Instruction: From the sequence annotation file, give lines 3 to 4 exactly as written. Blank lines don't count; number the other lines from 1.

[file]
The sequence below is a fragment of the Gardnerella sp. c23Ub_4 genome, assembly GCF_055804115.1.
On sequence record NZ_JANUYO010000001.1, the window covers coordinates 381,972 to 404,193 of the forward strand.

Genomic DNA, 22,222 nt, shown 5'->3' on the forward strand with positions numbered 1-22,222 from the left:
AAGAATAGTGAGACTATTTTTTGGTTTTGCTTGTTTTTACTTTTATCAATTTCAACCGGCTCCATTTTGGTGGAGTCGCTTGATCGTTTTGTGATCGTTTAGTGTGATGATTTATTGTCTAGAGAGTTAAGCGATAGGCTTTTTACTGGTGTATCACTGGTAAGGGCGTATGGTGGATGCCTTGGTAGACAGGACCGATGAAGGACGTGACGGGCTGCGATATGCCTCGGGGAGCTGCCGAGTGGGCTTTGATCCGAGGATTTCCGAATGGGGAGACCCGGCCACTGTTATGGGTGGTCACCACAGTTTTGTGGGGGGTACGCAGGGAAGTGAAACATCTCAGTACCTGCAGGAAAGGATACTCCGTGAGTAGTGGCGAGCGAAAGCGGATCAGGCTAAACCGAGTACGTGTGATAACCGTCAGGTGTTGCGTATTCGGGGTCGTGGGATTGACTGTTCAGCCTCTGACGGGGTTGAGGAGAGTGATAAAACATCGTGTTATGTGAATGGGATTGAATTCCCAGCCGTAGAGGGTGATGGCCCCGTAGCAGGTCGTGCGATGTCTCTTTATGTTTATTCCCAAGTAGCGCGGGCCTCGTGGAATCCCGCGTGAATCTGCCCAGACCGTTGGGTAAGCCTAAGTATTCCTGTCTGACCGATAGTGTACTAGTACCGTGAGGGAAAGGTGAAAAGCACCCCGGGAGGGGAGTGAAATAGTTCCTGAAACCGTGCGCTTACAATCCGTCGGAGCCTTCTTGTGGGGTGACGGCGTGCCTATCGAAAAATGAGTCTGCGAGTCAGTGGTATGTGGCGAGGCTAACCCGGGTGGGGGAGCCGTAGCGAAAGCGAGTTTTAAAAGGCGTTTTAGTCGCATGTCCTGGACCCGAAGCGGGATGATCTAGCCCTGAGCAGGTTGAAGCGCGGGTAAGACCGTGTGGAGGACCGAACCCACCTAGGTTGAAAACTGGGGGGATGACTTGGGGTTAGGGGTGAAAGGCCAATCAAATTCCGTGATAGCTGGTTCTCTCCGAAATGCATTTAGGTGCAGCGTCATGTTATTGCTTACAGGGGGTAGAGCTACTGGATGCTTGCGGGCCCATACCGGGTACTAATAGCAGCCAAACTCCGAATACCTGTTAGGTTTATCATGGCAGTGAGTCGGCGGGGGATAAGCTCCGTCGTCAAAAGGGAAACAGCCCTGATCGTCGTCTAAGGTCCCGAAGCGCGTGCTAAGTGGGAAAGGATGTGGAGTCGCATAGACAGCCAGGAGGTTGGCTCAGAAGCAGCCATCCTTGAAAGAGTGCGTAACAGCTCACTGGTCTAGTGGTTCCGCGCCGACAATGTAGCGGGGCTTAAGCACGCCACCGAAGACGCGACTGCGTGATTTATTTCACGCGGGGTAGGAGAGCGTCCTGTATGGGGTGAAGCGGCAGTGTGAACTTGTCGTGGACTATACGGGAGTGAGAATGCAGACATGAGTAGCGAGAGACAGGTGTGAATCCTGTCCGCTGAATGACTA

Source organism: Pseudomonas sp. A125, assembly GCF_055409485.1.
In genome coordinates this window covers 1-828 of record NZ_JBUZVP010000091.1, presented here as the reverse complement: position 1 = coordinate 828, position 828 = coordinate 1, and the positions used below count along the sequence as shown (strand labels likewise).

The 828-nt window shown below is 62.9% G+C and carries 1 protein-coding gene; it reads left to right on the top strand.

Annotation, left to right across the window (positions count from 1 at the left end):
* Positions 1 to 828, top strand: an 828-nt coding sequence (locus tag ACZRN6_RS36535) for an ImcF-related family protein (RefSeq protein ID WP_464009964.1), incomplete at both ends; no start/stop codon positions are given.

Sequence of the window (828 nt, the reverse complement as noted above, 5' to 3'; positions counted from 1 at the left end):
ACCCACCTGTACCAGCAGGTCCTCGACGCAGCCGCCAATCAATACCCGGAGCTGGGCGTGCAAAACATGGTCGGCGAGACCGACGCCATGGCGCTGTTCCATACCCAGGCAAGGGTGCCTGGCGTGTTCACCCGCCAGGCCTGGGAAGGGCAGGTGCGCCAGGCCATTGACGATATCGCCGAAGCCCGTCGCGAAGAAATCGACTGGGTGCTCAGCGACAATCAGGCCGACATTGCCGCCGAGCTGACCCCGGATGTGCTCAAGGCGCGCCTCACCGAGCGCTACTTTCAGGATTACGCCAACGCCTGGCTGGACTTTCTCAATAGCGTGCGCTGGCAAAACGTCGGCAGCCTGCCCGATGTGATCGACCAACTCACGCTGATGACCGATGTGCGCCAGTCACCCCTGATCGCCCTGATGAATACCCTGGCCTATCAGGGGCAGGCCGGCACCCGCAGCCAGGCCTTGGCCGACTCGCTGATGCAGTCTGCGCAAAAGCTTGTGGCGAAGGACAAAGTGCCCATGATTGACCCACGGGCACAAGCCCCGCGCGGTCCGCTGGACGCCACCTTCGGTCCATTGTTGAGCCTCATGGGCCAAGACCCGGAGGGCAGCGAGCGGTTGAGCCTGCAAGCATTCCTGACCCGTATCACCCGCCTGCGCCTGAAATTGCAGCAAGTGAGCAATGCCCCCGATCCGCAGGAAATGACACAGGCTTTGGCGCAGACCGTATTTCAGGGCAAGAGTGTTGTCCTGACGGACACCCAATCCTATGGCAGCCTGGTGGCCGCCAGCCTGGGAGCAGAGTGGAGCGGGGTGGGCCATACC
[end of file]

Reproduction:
Genomic DNA, 22,222 nt, shown 5'->3' on the forward strand with positions numbered 1-22,222 from the left:
AAGAATAGTGAGACTATTTTTTGGTTTTGCTTGTTTTTACTTTTATCAATTTCAACCGGCTCCATTTTGGTGGAGTCGCTTGATCGTTTTGTGATCGTTTAGTGTGATGATTTATTGTCTAGAGAGTTAAGCGATAGGCTTTTTACTGGTGTATCACTGGTAAGGGCGTATGGTGGATGCCTTGGTAGACAGGACCGATGAAGGACGTGACGGGCTGCGATATGCCTCGGGGAGCTGCCGAGTGGGCTTTGATCCGAGGATTTCCGAATGGGGAGACCCGGCCACTGTTATGGGTGGTCACCACAGTTTTGTGGGGGGTACGCAGGGAAGTGAAACATCTCAGTACCTGCAGGAAAGGATACTCCGTGAGTAGTGGCGAGCGAAAGCGGATCAGGCTAAACCGAGTACGTGTGATAACCGTCAGGTGTTGCGTATTCGGGGTCGTGGGATTGACTGTTCAGCCTCTGACGGGGTTGAGGAGAGTGATAAAACATCGTGTTATGTGAATGGGATTGAATTCCCAGCCGTAGAGGGTGATGGCCCCGTAGCAGGTCGTGCGATGTCTCTTTATGTTTATTCCCAAGTAGCGCGGGCCTCGTGGAATCCCGCGTGAATCTGCCCAGACCGTTGGGTAAGCCTAAGTATTCCTGTCTGACCGATAGTGTACTAGTACCGTGAGGGAAAGGTGAAAAGCACCCCGGGAGGGGAGTGAAATAGTTCCTGAAACCGTGCGCTTACAATCCGTCGGAGCCTTCTTGTGGGGTGACGGCGTGCCTATCGAAAAATGAGTCTGCGAGTCAGTGGTATGTGGCGAGGCTAACCCGGGTGGGGGAGCCGTAGCGAAAGCGAGTTTTAAAAGGCGTTTTAGTCGCATGTCCTGGACCCGAAGCGGGATGATCTAGCCCTGAGCAGGTTGAAGCGCGGGTAAGACCGTGTGGAGGACCGAACCCACCTAGGTTGAAAACTGGGGGGATGACTTGGGGTTAGGGGTGAAAGGCCAATCAAATTCCGTGATAGCTGGTTCTCTCCGAAATGCATTTAGGTGCAGCGTCATGTTATTGCTTACAGGGGGTAGAGCTACTGGATGCTTGCGGGCCCATACCGGGTACTAATAGCAGCCAAACTCCGAATACCTGTTAGGTTTATCATGGCAGTGAGTCGGCGGGGGATAAGCTCCGTCGTCAAAAGGGAAACAGCCCTGATCGTCGTCTAAGGTCCCGAAGCGCGTGCTAAGTGGGAAAGGATGTGGAGTCGCATAGACAGCCAGGAGGTTGGCTCAGAAGCAGCCATCCTTGAAAGAGTGCGTAACAGCTCACTGGTCTAGTGGTTCCGCGCCGACAATGTAGCGGGGCTTAAGCACGCCACCGAAGACGCGACTGCGTGATTTATTTCACGCGGGGTAGGAGAGCGTCCTGTATGGGGTGAAGCGGCAGTGTGAACTTGTCGTGGACTATACGGGAGTGAGAATGCAGACATGAGTAGCGAGAGACAGGTGTGAATCCTGTCCGCTGAATGACTA